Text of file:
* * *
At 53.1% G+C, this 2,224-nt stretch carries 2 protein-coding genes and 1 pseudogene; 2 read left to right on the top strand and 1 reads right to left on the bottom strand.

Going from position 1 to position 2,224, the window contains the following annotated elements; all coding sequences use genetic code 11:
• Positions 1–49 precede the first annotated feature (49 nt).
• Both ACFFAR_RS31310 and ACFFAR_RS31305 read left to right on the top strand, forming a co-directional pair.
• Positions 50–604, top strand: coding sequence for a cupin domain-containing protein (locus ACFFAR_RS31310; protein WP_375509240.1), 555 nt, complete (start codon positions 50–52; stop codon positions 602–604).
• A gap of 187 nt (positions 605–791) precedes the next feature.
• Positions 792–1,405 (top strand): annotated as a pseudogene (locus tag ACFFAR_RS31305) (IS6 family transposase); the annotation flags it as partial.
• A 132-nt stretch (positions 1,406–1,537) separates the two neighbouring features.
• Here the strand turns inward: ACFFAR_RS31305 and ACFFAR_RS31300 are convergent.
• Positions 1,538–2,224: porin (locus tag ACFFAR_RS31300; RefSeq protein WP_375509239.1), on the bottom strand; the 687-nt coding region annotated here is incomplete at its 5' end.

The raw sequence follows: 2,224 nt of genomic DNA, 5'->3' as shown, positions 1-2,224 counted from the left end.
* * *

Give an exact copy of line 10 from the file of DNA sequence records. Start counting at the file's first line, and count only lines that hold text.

• Positions 1,538–2,224: porin (locus tag ACFFAR_RS31300; RefSeq protein WP_375509239.1), on the bottom strand; the 687-nt coding region annotated here is incomplete at its 5' end.